Level Ground, 24 & 25. A Long Walk.

Yesterday, I went for one of my walks that turned into a three hour hike. I went in search of the chapel of San Pedro, above the village of Vilas, in my parish. I had assumed it would be about two hours going and coming, but it turned into a much longer walk. The next time I go there, I should go on a weekend morning, when the timing of lunch isn't as important.

When I finally arrived at the chapel, it was deserted. It sits in the woods, on a small rise. Once upon a time, there used to be an oak grove surrounding it. After dozens of forest fires, and the dedication of woodland to growing money-making eucalyptus, the only oaks are those in front of the chapel. The last time I was there, well over twenty years ago, those oaks were the only trees, there having been a forest fire about a year earlier.

The carving on the stone says that the Torrado family ordered the chapel built in the 1600's. But there's another, illegible carving on a stone beneath that, that looks much older. I read once, so long ago that I can't even remember when or where, that the first chapel was built in the sixth century. The existing seventeenth century building is the current version of the chapel. It stands to reason, because there's also a spring nearby that is considered holy. Some investigators suspect that there are the remains of a stone wall that belonged to a hillfort next to the spring. The spot must have been considered holy since antiquity, and exaltation of a deity must have existed there since forever.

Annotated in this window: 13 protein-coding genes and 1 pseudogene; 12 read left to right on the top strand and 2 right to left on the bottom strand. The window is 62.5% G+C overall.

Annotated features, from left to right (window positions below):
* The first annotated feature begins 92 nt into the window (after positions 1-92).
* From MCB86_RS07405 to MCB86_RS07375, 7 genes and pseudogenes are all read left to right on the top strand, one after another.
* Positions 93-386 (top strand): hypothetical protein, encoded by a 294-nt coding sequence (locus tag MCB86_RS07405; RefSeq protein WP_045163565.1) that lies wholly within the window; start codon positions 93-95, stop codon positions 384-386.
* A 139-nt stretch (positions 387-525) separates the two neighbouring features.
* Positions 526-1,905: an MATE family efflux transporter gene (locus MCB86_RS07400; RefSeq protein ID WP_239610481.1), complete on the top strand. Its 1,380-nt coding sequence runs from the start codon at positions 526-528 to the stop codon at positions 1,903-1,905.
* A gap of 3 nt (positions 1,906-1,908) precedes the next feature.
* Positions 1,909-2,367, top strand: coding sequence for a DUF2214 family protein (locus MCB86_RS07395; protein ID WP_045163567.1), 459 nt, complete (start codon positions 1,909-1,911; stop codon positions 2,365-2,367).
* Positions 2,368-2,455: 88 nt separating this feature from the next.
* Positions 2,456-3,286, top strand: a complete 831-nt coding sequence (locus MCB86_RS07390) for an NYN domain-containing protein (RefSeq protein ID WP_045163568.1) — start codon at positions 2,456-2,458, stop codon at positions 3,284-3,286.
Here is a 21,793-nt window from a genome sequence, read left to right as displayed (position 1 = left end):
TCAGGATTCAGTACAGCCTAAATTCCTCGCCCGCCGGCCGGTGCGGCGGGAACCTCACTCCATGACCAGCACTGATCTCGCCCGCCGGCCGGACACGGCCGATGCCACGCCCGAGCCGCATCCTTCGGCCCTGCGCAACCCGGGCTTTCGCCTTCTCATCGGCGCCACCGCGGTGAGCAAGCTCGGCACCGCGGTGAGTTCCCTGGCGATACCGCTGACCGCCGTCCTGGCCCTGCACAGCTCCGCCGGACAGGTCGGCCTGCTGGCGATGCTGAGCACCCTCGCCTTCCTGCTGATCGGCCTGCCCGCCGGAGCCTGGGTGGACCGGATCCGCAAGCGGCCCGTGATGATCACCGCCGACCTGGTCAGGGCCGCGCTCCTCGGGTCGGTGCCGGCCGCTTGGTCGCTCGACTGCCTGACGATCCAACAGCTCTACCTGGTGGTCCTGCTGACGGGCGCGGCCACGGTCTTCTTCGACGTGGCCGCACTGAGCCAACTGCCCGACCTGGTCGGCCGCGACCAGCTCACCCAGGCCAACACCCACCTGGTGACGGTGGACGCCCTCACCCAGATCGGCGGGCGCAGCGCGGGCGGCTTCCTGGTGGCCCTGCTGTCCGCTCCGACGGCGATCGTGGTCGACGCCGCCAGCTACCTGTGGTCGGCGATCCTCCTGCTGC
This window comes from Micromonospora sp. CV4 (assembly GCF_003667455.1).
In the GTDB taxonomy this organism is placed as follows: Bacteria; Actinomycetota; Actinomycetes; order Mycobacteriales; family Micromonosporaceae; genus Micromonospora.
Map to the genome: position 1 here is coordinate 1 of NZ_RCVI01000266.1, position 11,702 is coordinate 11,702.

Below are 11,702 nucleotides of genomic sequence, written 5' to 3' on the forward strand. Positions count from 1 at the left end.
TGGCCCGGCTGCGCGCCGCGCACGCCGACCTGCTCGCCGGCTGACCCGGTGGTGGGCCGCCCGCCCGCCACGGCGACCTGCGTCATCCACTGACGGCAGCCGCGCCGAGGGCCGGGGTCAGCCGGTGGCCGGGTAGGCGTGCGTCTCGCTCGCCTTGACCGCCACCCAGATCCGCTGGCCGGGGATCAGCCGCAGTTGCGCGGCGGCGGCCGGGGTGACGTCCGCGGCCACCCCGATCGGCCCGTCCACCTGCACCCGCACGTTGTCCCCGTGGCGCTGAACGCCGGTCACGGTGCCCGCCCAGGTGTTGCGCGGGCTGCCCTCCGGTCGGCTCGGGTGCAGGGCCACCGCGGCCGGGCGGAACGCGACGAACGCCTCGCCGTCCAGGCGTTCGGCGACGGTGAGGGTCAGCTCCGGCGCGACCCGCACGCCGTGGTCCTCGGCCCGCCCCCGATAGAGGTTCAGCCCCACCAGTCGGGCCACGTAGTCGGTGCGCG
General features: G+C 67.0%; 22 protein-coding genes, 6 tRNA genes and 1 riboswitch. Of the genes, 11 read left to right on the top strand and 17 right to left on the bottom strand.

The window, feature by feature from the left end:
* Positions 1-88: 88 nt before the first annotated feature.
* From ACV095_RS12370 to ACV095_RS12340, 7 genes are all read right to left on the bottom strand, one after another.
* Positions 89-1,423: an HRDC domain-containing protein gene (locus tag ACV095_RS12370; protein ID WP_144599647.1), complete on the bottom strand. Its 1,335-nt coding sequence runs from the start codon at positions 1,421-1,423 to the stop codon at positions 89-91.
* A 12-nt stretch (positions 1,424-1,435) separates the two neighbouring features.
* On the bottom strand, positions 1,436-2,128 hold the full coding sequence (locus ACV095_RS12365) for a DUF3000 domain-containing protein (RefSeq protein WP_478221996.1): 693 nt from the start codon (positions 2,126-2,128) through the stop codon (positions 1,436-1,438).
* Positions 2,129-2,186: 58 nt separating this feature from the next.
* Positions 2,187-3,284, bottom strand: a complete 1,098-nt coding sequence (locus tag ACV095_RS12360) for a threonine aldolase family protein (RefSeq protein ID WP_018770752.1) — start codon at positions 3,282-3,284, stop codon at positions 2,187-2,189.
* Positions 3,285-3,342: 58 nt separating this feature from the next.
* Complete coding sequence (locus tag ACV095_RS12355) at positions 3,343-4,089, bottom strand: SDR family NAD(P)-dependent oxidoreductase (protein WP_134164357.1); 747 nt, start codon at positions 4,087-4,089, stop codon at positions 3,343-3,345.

The saint the chapel is dedicated to is Saint Peter. Every year, on the Saturday nearest the 29th of June, the feast day of Saints Peter and Paul, there is a pilgrimage with Masses at the chapel. Many people beat down the ferns and cut out the gorse surrounding the chapel, and take picnic lunches to spend the day there. A pilgrimage, a romería, is synonymous with picnic lunches. In older times, there weren't cars or many means of fast transport, and people would set out to venerate a particular saint on his day at a chapel or hermitage dedicated to it. To do so, they would carry food with them, because the distance was generally too far to go to Mass and the saint's blessing, and come back for the midday meal. 

Nowadays, there's generally music, the sale of refreshments, food, and knickknacks. Some of those knickknacks are usually candles to carry to Mass as offerings to the saint in question. But, last year and this, there is no pilgrimage. There might be Masses, but that's it. The festive air awaits in the ground amid the oaks for better times to arrive.


From there, I walked to Monte da Pena, where crews had been cleaning the hillside of gorse and other plants. I don't know if they plan to plant trees there, or not, at the moment. I could see all around me, in practically every direction. But I couldn't stay there long because I was already late for lunch. 

So, I kept walking until I reached home after lunch had ended, but thankfully, well before starting my classes. I want to visit the chapel again, but on a weekend, when lack of punctuality for lunch is no problem.

Life continues. 

 

Comments

  1. Love your journey's pictures and history! Thanks so much!

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